Book #114: The Jungle Book (1894)

jbauthor: Rudyard Kipling
language: English
length: 157 pages
finished on: 3 October 2016

I bought this book shamefully long ago in Jinbocho, a district of Tokyo famous for old books – there are only a small number of shops with foreign books, though. I don’t even know when I went there, it must have been at least two years ago, maybe three. I finally got around to reading it this year, coincidentally around the time I heard about the new movie version, which has now been and gone in the cinema (I didn’t get a chance to see it in the end).

One thing I’ve found with old books, and this applies also to books like Gulliver’s Travels and A Study in Scarlet (Sherlock Holmes) is that they seem to be more like collections of short narratives tied together. Everyone knows about the Lilliputians, not many know about the Houyhnhnms. Same goes for this book – everyone knows about Mowgli, but not many know about one of the later short stories, about seals in Alaska (nothing to do with the Jungle, that one). This is partly because of the movie, of course, but it meant I was a bit surprised that only the first three or so stories were about Mowgli, Baloo, and Shere Khan. I think Kipling later realized that they were the most popular characters, and the next book in the series is called Mowgli’s tales, or something.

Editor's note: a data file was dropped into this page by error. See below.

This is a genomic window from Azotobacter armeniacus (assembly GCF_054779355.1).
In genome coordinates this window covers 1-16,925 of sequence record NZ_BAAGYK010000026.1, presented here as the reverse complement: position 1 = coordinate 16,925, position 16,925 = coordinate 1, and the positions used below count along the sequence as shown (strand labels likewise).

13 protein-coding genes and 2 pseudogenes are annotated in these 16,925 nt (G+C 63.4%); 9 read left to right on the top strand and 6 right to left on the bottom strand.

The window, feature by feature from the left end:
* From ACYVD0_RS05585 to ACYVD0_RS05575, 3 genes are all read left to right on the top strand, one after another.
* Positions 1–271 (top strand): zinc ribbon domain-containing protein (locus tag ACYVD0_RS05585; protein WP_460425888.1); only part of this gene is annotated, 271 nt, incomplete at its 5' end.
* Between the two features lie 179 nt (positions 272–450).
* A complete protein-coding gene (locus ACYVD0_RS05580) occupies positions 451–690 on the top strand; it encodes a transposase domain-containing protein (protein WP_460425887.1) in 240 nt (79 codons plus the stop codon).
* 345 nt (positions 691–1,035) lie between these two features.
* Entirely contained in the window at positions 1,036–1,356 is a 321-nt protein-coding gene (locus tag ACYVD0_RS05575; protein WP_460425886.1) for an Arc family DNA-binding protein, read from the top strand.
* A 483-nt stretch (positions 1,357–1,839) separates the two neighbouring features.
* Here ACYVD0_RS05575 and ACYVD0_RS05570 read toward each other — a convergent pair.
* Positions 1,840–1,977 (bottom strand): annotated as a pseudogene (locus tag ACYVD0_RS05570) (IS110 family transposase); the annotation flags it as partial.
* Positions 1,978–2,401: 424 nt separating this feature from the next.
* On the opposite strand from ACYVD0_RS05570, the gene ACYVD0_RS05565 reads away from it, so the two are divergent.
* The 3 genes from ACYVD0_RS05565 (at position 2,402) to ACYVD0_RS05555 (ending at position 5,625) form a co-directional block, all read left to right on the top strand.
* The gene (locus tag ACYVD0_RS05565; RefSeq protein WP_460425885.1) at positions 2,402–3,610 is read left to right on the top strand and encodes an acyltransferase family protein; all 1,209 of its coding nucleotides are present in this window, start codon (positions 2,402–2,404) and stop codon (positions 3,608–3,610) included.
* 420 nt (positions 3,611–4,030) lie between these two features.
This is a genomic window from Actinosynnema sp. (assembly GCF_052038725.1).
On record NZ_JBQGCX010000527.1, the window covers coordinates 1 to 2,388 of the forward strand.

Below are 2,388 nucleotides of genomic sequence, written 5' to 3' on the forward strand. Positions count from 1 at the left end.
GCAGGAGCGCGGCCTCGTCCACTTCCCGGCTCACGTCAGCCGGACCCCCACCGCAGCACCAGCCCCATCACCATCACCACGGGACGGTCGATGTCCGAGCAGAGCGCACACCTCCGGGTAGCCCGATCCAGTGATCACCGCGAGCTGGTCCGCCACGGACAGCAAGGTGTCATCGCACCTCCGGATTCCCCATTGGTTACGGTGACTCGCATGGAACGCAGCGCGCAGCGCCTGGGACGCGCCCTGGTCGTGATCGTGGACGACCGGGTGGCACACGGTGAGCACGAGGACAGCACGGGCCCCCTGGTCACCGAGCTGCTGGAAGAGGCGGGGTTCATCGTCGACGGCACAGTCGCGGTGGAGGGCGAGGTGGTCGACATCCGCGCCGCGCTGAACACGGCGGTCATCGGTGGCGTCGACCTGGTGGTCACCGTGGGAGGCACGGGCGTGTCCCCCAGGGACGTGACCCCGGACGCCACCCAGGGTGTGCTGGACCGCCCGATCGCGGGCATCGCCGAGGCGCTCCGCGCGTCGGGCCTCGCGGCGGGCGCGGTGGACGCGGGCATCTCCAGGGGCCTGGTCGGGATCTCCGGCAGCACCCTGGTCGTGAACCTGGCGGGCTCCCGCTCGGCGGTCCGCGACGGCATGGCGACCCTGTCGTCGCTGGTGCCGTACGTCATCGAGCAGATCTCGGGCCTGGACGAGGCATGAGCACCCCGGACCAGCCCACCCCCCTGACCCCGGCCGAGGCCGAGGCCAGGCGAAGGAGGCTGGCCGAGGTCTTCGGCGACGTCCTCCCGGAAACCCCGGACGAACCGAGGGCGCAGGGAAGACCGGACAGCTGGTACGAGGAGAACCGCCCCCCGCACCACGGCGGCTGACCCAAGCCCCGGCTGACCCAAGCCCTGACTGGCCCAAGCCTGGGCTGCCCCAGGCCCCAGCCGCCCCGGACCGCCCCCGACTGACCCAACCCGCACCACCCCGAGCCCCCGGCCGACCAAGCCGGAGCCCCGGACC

Anyway, the stories are nevertheless interesting and well-told, even if the Mowgli stories are the best, but I didn’t see the point in the stories about the seals or horses. I think in all the stories Kipling shows his love for India well, despite the fact that he also lets racism show through from time to time, and the descriptions are very vivid and tangible.

Perhaps it’s just compared to the modern style, but I found his style a bit clipped sometimes, like characters often showing up or doing something without any pre-empt. It’s difficult to explain what I mean, but I was often thrown by a character saying something because I didn’t know they were even in the scene, for instance. I also found the dialogue awkward just because they talk using “thou” instead of “you” a lot of the time, something I thought should have died out by the end of the 19th century.

So I think it started strongly, but kind of lost its way in the second half when the stories were completely different. I’d recommend it overall, though.

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